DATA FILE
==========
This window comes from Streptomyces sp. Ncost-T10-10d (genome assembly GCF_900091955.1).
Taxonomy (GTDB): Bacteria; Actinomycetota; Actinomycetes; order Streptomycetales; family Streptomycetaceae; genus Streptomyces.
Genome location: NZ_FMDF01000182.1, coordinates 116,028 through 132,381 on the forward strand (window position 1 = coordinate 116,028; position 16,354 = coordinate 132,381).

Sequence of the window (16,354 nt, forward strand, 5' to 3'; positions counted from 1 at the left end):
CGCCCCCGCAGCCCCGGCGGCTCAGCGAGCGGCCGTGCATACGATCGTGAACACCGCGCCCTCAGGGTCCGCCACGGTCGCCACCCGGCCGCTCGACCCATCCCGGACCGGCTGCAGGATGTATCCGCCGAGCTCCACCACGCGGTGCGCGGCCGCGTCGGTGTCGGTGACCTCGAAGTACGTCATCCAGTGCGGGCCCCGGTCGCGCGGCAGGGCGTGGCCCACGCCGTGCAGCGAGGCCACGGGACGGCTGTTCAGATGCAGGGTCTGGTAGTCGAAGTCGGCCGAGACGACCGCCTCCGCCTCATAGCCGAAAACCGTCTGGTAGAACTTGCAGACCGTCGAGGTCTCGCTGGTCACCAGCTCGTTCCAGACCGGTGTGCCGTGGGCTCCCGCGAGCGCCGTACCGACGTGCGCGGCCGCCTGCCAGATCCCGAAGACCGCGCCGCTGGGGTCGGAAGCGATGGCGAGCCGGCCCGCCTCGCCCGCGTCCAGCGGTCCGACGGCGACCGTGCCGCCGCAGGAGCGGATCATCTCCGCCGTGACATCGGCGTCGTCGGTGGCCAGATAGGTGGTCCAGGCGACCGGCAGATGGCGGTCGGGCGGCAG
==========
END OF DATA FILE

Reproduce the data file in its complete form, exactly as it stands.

This window comes from Streptomyces sp. Ncost-T10-10d (genome assembly GCF_900091955.1).
Taxonomy (GTDB): Bacteria; Actinomycetota; Actinomycetes; order Streptomycetales; family Streptomycetaceae; genus Streptomyces.
Genome location: NZ_FMDF01000182.1, coordinates 116,028 through 132,381 on the forward strand (window position 1 = coordinate 116,028; position 16,354 = coordinate 132,381).

Sequence of the window (16,354 nt, forward strand, 5' to 3'; positions counted from 1 at the left end):
CGCCCCCGCAGCCCCGGCGGCTCAGCGAGCGGCCGTGCATACGATCGTGAACACCGCGCCCTCAGGGTCCGCCACGGTCGCCACCCGGCCGCTCGACCCATCCCGGACCGGCTGCAGGATGTATCCGCCGAGCTCCACCACGCGGTGCGCGGCCGCGTCGGTGTCGGTGACCTCGAAGTACGTCATCCAGTGCGGGCCCCGGTCGCGCGGCAGGGCGTGGCCCACGCCGTGCAGCGAGGCCACGGGACGGCTGTTCAGATGCAGGGTCTGGTAGTCGAAGTCGGCCGAGACGACCGCCTCCGCCTCATAGCCGAAAACCGTCTGGTAGAACTTGCAGACCGTCGAGGTCTCGCTGGTCACCAGCTCGTTCCAGACCGGTGTGCCGTGGGCTCCCGCGAGCGCCGTACCGACGTGCGCGGCCGCCTGCCAGATCCCGAAGACCGCGCCGCTGGGGTCGGAAGCGATGGCGAGCCGGCCCGCCTCGCCCGCGTCCAGCGGTCCGACGGCGACCGTGCCGCCGCAGGAGCGGATCATCTCCGCCGTGACATCGGCGTCGTCGGTGGCCAGATAGGTGGTCCAGGCGACCGGCAGATGGCGGTCGGGCGGCAG